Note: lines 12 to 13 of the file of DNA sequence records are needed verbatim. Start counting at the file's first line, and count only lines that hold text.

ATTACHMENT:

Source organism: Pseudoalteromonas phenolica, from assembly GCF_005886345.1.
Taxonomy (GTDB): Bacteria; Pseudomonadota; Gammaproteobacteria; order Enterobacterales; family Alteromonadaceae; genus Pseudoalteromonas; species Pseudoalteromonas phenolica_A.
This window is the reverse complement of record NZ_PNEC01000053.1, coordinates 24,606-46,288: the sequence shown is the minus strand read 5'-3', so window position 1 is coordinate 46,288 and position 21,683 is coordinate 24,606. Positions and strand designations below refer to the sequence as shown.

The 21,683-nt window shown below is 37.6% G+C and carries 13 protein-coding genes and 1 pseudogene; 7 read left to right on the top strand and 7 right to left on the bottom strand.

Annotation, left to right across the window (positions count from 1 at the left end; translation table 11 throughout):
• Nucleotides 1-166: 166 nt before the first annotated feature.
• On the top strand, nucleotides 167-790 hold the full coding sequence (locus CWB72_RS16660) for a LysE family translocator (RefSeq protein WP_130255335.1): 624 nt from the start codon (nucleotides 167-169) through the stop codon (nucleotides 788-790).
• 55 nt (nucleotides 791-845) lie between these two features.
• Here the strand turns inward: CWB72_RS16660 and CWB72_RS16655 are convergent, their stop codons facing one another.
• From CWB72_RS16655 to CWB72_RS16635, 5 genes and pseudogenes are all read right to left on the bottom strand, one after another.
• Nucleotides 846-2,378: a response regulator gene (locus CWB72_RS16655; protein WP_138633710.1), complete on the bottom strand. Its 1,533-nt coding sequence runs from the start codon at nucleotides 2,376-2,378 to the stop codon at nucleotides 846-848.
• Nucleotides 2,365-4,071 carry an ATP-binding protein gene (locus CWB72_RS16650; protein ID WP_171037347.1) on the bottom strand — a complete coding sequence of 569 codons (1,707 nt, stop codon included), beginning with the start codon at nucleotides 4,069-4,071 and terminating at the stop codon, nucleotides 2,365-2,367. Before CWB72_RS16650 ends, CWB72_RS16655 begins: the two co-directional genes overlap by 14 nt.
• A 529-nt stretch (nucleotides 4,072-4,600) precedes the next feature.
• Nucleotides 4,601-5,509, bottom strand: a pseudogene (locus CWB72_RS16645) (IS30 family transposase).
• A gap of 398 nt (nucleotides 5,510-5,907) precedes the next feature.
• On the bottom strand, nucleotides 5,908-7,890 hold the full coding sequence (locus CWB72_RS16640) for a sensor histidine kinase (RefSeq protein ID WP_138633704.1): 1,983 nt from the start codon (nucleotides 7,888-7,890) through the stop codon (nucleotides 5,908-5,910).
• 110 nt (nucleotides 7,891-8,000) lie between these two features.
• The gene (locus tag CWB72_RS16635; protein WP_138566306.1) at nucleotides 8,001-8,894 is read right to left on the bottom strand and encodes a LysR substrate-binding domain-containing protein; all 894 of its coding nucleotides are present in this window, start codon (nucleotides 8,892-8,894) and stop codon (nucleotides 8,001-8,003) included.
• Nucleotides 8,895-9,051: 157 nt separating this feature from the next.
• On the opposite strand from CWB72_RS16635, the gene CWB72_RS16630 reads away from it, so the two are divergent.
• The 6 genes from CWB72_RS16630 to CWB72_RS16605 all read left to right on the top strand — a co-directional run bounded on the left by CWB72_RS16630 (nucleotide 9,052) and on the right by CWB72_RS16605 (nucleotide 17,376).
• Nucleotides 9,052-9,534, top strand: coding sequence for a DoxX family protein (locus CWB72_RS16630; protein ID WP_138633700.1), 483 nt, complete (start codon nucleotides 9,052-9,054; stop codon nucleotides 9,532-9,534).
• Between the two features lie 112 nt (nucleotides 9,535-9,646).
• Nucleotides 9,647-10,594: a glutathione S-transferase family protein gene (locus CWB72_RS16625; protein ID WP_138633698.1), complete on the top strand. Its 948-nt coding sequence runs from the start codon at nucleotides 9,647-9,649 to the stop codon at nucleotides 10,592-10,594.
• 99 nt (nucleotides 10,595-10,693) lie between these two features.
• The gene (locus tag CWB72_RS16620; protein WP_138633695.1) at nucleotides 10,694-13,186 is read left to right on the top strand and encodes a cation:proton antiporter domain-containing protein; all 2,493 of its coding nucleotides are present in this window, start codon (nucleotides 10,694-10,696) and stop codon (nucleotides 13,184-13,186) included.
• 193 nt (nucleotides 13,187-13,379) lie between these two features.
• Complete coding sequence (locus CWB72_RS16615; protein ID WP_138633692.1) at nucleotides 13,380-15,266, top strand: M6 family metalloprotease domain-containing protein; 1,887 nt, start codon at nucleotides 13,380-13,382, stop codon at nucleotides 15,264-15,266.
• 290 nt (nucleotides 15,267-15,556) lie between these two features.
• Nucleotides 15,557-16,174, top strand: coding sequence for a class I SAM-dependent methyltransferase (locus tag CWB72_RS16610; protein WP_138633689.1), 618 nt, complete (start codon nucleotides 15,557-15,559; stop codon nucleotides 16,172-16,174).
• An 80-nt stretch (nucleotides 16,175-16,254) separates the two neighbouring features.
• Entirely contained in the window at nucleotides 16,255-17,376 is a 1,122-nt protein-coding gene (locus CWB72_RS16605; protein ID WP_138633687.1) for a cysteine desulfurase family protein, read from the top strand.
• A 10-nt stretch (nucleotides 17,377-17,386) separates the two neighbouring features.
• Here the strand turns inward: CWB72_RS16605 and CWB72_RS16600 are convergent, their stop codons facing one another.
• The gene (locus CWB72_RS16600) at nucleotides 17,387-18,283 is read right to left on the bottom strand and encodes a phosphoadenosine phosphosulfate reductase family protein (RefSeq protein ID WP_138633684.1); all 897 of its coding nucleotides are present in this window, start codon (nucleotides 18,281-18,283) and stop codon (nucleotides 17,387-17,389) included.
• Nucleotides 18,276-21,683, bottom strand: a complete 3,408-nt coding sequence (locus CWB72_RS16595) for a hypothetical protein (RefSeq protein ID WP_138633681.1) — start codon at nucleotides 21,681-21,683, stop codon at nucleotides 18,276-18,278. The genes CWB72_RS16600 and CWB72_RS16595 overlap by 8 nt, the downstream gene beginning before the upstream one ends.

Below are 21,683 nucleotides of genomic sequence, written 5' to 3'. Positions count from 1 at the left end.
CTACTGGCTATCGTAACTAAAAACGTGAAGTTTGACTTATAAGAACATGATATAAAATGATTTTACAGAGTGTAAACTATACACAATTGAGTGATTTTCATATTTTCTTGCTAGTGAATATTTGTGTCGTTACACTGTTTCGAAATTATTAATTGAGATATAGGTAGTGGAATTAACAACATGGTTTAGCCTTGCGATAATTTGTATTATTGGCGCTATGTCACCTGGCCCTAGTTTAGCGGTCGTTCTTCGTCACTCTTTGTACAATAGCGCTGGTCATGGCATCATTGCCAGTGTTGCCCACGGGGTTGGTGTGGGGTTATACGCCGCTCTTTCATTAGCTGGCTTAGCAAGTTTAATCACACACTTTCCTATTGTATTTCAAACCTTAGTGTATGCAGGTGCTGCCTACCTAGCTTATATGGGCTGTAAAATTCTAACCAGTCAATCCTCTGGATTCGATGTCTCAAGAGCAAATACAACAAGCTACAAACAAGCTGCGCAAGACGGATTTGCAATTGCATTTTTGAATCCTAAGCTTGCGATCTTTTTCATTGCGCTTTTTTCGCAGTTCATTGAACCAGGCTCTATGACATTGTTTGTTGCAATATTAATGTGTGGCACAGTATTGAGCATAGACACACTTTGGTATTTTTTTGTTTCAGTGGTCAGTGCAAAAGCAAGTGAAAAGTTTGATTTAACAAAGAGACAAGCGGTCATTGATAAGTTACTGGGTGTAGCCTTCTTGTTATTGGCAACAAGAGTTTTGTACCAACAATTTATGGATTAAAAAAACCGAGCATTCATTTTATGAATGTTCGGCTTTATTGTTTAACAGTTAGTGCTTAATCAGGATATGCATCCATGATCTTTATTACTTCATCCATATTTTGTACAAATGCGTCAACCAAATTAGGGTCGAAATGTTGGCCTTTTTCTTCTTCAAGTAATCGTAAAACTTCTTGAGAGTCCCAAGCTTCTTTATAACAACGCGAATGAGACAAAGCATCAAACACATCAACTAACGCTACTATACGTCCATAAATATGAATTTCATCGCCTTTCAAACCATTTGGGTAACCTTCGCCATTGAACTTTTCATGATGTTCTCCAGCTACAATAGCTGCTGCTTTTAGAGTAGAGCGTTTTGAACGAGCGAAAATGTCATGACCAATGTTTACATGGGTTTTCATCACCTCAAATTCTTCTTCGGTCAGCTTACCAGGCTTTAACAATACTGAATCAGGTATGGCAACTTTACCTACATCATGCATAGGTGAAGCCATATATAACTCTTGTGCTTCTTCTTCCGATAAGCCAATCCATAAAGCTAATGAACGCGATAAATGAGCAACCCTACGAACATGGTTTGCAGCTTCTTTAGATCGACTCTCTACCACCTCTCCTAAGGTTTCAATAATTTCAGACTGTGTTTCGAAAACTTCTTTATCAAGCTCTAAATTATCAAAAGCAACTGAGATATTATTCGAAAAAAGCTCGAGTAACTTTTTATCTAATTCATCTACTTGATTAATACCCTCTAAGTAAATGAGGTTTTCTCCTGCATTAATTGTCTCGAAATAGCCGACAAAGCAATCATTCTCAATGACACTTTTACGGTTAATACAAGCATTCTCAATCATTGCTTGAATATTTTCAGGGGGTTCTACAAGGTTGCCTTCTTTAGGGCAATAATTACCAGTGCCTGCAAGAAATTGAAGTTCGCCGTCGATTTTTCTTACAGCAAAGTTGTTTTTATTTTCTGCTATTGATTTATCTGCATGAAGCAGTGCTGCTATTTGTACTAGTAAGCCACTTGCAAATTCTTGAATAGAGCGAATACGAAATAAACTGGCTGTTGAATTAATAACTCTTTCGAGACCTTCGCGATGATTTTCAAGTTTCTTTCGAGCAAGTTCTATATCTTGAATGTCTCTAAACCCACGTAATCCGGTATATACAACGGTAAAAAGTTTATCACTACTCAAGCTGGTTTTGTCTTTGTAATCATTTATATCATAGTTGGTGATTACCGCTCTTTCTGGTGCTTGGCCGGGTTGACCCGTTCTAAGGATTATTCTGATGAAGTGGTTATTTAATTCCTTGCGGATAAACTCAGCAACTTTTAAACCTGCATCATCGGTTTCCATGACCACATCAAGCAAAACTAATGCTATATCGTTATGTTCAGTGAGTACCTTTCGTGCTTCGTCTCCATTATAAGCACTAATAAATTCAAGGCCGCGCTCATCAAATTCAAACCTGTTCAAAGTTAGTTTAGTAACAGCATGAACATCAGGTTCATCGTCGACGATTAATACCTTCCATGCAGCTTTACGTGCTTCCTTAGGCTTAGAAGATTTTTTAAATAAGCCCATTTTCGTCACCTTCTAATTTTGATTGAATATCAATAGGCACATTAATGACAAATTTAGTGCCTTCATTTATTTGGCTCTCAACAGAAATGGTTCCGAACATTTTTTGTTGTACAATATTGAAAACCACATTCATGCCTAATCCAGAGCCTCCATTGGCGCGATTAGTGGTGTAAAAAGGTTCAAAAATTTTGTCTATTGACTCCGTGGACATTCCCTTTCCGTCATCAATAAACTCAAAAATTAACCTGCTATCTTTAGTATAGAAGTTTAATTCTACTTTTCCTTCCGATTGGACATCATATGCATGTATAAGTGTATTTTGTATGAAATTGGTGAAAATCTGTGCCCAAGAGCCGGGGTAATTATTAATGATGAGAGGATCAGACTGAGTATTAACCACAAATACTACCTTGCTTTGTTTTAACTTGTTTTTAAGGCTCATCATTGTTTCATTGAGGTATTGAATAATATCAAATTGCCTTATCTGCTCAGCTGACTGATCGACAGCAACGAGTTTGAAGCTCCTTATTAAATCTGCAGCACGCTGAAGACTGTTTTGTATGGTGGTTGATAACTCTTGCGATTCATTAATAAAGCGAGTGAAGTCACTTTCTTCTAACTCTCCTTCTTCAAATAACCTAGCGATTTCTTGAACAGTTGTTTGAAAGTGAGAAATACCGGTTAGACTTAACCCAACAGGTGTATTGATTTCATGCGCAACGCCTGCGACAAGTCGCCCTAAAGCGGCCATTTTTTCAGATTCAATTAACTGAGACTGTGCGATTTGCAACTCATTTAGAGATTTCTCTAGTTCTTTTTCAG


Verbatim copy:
• Nucleotides 2,365-4,071 carry an ATP-binding protein gene (locus CWB72_RS16650; protein ID WP_171037347.1) on the bottom strand — a complete coding sequence of 569 codons (1,707 nt, stop codon included), beginning with the start codon at nucleotides 4,069-4,071 and terminating at the stop codon, nucleotides 2,365-2,367. Before CWB72_RS16650 ends, CWB72_RS16655 begins: the two co-directional genes overlap by 14 nt.
• A 529-nt stretch (nucleotides 4,072-4,600) precedes the next feature.